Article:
It’s important that we, together, carefully identify and evaluate all the damages that your child and family have suffered, so that fair compensation is received. This would include obvious things, such as medical costs, pharmacy costs, physical therapy and rehabilitation costs, travel expenses, long-term care expenses, and any required special medical devices or equipment. However, there can be other economic damages, such as lost work, and, in case of severe injury, even lost future income. But there are also clearly less tangible, non-economic damages that can hurt the child just as much as the actual monetary damages that the events create. We must also consider these damages, such as the pain and suffering the child experiences, and any loss of self-esteem caused by scarring or disfigurement.
A child may suffer from and manifest stress in different ways than an adult would — such as withdrawal from other children, school behavior troubles, impaired academic performance and lost educational opportunities, nightmares, etc. Many medications required to treat your child’s injuries can cause harmful side effects in the child’s life. Your child should be adequately compensated for any loss of their normal life activities, now and in the future. For a child, it’s important to consider how growth and aging may effect how the injuries impact their life later, such as scars requiring revision as the body changes, surgical hardware requiring removal as the body and the materials age, progression of joint abnormalities with stress over time, etc. Injuries can also interfere with your child’s progress through critical developmental stages and, in some cases, failing to complete these key developmental stages can have long-term negative impacts. All these factors may result in future medical procedures and expenses, as well as other economic and non-economic damages.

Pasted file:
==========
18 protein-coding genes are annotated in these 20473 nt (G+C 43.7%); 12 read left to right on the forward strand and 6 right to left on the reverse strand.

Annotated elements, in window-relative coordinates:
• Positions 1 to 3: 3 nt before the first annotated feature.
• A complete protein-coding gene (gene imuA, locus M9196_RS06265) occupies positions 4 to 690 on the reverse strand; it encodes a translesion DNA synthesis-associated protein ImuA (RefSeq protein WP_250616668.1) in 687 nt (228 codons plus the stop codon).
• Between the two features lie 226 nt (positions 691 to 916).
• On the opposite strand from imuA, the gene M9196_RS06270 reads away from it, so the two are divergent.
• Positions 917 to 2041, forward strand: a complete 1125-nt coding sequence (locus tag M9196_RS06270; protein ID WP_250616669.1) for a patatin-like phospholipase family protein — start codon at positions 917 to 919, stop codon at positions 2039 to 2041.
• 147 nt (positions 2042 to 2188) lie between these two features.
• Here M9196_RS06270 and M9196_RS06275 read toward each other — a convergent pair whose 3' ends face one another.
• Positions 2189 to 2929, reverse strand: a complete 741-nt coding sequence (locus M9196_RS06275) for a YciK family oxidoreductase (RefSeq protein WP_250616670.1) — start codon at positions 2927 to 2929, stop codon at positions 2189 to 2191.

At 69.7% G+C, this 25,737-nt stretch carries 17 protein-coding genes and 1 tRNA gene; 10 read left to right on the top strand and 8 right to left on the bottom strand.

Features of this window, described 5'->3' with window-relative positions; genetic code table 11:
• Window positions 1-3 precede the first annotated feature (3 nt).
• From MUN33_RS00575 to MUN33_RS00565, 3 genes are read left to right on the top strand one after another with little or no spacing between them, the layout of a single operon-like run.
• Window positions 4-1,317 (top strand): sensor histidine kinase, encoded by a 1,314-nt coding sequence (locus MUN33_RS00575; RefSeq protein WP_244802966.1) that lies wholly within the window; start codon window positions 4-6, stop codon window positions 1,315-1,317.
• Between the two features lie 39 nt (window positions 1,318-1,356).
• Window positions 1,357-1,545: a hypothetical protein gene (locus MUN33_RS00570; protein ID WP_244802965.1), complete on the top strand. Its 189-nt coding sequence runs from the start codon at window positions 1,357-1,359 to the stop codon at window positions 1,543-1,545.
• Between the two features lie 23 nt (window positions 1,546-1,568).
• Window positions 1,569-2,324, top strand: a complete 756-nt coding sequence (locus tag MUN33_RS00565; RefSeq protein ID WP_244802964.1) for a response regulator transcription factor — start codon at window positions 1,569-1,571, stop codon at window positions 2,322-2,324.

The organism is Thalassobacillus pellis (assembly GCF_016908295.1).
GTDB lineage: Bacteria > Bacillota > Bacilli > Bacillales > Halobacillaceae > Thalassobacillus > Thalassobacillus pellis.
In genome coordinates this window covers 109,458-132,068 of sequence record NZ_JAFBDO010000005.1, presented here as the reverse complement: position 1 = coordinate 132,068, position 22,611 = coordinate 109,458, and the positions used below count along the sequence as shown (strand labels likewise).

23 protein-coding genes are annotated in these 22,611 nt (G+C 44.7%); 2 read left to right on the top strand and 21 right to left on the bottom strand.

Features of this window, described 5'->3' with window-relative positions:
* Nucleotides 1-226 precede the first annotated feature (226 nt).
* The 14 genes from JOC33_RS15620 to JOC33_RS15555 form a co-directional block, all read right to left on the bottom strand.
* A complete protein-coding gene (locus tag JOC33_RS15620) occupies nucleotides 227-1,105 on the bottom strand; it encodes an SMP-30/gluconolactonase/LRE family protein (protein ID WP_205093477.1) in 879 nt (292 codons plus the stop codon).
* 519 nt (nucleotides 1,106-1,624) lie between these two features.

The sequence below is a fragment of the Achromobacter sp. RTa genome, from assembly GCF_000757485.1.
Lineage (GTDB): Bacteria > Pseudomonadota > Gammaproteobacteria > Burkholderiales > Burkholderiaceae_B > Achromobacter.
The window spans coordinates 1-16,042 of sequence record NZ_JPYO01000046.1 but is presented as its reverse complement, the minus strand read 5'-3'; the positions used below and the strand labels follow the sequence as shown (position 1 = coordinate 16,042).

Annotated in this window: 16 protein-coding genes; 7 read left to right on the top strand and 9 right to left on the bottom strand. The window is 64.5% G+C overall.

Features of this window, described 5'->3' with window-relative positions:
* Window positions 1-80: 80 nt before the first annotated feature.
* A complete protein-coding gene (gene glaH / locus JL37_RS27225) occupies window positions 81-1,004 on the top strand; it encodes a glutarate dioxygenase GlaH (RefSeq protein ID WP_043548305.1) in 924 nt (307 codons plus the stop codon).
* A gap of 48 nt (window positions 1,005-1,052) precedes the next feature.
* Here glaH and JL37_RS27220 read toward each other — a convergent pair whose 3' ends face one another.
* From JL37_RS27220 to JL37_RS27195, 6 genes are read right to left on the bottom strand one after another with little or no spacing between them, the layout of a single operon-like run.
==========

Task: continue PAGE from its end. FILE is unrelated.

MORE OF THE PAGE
We have the resources to involve any needed experts to properly evaluate these future risks to ensure that the child is fully compensated not only for current, but also future and long-term losses and impairments that a child must live with for the rest of their life. In rare circumstances, if the other party’s actions were especially unreasonable, we might obtain punitive damages.
How are funds recovered for a minor in a settlement or judgment handled?
Once a settlement is approved, additional steps have to be taken to establish that the funds are properly deposited and protected. Generally, a judge will require that any settlement funds be deposited in an interest-bearing account for the child’s benefit, with specific restrictions on any withdrawals. Often the court must approve any withdrawals from the account before the minor reaches age 18. A final report must be filed with the court showing that the funds have been properly deposited and confirming that any outstanding medical bills have been paid. These requirements are another reason why the help of an attorney experienced in child personal injury claims is essential — both to make sure that all legal requirements are met, but also to ensure that the parents’ and family’s current and ongoing expenses and all injury related bills are paid. In some cases involving injuries to children, our legal team is able to get medical liens released or dramatically reduced.
In some cases, a structured settlement may be in the best interest of the minor. In these cases, an annuity is purchased with settlement funds to protect the money for the child. This option is attractive because it can provide tax-free grown and in some cases, can protect some of the settlement funds for the child until after their 18th birthday.